Mechanics are glaringly incorrect. Mistakes make the paper unreadable.

Final Paper Checklist Name _____________________________

This checklist should be used in connection with the rubric on the reverse side. While you’re completing your project, make sure you refer frequently to the prompt on the final writing project that was handed out earlier in the unit. This will help you double-check that you have included everything in your papers!

Creative Writing Option (Total Points Possible: 10)
___ Student clearly maintains the themes of the work.
___ Imitation of genre is clear and correct; student maintains basic aspects of the genre.
___ Summary explains all relevant choices (point of view, choice of genre, etc.) made throughout the creative writing piece and uses textual evidence to support those choices.
___ Summary compares other works and cites specific textual reasons why student did not choose other genres.
___ Summary contains a discussion of the work’s idea of the American Dream and clearly states how the creative writing piece maintains the same view as the work.
___ Length of both parts (creative writing piece and summary) meet minimum requirements.
Total: _____ / 10

Analytical Essay Option (Total Points Possible: 10)
___ Student compares at least two time periods (either following the American Dream throughout history or at a specific turning point).
___ Student has a clear concept of the American Dream in the historical contexts discussed.
___ Paper relates textual evidence to historical events and contexts surrounding the works in order to support the claims made with the textual evidence.
___ Length of the paper meets the minimum requirement.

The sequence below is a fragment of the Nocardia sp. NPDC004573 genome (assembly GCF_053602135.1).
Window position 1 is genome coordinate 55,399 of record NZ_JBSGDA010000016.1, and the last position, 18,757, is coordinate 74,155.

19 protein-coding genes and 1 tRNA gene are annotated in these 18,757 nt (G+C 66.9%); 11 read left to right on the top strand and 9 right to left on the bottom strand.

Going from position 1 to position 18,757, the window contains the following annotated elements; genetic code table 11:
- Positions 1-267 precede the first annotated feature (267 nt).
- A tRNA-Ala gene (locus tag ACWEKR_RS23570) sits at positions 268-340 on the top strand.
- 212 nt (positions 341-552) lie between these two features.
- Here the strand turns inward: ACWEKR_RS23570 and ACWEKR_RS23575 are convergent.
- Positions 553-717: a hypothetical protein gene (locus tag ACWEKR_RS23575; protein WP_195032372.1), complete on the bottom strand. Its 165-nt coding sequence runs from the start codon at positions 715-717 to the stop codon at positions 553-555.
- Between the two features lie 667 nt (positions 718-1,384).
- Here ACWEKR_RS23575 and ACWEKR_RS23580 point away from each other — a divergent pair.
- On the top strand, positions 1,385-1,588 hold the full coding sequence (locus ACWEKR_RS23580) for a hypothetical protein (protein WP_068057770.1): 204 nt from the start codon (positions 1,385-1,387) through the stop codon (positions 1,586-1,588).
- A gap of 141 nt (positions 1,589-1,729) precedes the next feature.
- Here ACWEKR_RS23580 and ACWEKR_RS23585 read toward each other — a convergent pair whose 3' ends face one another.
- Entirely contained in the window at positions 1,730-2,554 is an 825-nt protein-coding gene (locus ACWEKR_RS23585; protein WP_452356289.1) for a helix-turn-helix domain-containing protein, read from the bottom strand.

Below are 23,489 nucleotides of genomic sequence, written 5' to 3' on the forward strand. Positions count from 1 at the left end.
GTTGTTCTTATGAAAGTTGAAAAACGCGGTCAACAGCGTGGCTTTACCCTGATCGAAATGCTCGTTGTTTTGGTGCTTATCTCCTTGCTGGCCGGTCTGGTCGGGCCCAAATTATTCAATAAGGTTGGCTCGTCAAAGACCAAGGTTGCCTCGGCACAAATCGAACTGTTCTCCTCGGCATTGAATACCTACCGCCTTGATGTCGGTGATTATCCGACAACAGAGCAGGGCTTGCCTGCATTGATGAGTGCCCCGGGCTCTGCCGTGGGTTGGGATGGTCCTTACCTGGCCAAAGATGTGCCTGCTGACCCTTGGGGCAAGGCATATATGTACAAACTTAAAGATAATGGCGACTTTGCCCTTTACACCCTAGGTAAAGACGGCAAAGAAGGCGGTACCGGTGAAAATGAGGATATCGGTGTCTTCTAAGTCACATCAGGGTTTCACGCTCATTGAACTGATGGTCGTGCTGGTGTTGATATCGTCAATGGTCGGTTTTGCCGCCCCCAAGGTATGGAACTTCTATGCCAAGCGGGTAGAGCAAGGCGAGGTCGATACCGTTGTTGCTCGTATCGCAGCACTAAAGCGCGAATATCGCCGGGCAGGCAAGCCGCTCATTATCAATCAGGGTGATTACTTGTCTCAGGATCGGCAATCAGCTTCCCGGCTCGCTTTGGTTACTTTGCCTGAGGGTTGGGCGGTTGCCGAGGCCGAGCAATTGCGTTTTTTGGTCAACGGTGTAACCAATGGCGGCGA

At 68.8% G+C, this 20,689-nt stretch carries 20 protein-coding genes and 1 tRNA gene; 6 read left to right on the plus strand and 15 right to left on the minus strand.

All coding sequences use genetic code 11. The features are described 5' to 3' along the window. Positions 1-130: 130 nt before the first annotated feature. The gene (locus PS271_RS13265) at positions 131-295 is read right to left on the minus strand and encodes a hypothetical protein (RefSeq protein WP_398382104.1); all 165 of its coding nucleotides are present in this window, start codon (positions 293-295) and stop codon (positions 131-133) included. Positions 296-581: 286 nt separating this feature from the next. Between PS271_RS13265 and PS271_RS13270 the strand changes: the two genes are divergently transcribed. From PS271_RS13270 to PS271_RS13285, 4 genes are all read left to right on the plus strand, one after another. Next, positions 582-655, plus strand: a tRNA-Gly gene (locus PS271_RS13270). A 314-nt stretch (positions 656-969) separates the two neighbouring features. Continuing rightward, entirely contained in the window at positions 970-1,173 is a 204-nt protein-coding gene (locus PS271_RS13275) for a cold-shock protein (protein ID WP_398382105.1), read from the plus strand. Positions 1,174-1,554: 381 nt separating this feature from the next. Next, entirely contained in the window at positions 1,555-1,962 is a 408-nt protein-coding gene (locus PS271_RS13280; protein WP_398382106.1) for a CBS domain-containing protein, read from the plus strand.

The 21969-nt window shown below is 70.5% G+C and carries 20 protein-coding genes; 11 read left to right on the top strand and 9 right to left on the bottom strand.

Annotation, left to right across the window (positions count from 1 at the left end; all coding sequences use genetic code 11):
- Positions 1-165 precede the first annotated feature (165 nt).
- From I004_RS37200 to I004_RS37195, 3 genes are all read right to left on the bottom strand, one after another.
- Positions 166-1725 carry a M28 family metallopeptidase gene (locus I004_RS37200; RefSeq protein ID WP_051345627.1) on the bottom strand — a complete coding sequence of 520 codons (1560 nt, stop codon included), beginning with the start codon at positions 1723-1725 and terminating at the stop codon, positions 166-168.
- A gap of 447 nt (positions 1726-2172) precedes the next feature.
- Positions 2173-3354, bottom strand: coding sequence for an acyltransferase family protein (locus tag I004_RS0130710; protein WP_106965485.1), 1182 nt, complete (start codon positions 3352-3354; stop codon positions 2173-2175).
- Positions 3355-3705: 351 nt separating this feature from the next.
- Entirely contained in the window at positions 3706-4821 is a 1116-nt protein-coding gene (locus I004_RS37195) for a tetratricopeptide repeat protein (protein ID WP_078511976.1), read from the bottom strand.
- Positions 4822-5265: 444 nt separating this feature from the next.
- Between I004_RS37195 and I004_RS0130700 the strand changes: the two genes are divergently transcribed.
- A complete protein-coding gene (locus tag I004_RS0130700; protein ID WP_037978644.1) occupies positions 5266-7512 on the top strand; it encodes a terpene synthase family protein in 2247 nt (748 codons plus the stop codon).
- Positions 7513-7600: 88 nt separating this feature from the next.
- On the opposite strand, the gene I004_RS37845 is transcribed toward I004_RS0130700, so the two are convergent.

Total: _____ / 10

Final Writing Assignment Prompt

For your final writing assignment, you will have a choice: you may either write a creative writing piece or an analytical essay dealing with themes we have been discussing in class. Both options will be in a take-home format, so you won’t get any class time to work on them. Please don’t hesitate to ask me any questions you may have about either assignment! 


Choose your favorite work that we have studied and rewrite it in the form of one of the other literary genres we have studied in this unit. You may change the point of view or focus character if you wish, as long as it does not take away from the themes in the work that we have discussed in class. The length should be at least three pages (but you may go above and beyond if you feel inspired!). In addition, you must write a 1-2 page summary detailing why you chose the form you did and, if you made any changes in narrative voice why you made those changes. These decisions must be backed up by specific textual references (at least two). You must also give an explanation as to why you did not choose to rewrite your favorite piece in the other styles, again citing the texts themselves as reference. You must mention the work’s idea of the American Dream in your summary paper and show how your creative writing piece keeps the same theme as the original work.


The essay option is a little more straightforward: follow the American Dream through history, much like we have been studying in class. You may either choose to present a wide overview of the American Dream or focus on one specific point in history where the dream changed (for example, the differences between African American slaves’ dreams of freedom in Uncle Tom’s Cabin and the overall American Dream of the 1950s). You must demonstrate knowledge of at least two of the works we studied through specific textual references (at least two quotes from each work). The length of the paper should be at least four pages, and if you feel inspired, don’t be afraid to keep going!


Papers will be graded according to grammar and mechanics as well as an understanding of the American Dream themes and the works themselves. For the creative writing piece, you may use grammar more appropriate to the characters and situations, but you must successfully back up your decisions based on the texts (African American slave dialect in Uncle Tom’s Cabin, for example). A detailed rubric will be provided as the due date gets closer.

DUE DATE: Last day of the unit. Late papers will automatically have five points deducted for each day they are late, up to half credit.